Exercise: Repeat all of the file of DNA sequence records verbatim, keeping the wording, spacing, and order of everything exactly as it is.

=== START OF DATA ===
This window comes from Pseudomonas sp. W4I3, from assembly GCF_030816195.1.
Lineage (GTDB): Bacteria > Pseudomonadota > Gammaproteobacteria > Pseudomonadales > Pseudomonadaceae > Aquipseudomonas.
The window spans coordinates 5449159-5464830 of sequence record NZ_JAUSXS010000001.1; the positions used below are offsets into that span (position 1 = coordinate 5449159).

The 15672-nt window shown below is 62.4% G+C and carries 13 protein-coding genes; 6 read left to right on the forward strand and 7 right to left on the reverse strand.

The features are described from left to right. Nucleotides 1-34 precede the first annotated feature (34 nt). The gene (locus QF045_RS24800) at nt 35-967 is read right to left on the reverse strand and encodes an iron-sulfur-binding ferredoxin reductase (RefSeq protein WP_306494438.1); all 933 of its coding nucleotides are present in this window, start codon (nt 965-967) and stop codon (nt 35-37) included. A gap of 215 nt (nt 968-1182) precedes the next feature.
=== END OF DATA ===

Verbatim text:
This window comes from Pseudomonas sp. W4I3, from assembly GCF_030816195.1.
Lineage (GTDB): Bacteria > Pseudomonadota > Gammaproteobacteria > Pseudomonadales > Pseudomonadaceae > Aquipseudomonas.
The window spans coordinates 5449159-5464830 of sequence record NZ_JAUSXS010000001.1; the positions used below are offsets into that span (position 1 = coordinate 5449159).

The 15672-nt window shown below is 62.4% G+C and carries 13 protein-coding genes; 6 read left to right on the forward strand and 7 right to left on the reverse strand.

The features are described from left to right. Nucleotides 1-34 precede the first annotated feature (34 nt). The gene (locus QF045_RS24800) at nt 35-967 is read right to left on the reverse strand and encodes an iron-sulfur-binding ferredoxin reductase (RefSeq protein WP_306494438.1); all 933 of its coding nucleotides are present in this window, start codon (nt 965-967) and stop codon (nt 35-37) included. A gap of 215 nt (nt 968-1182) precedes the next feature.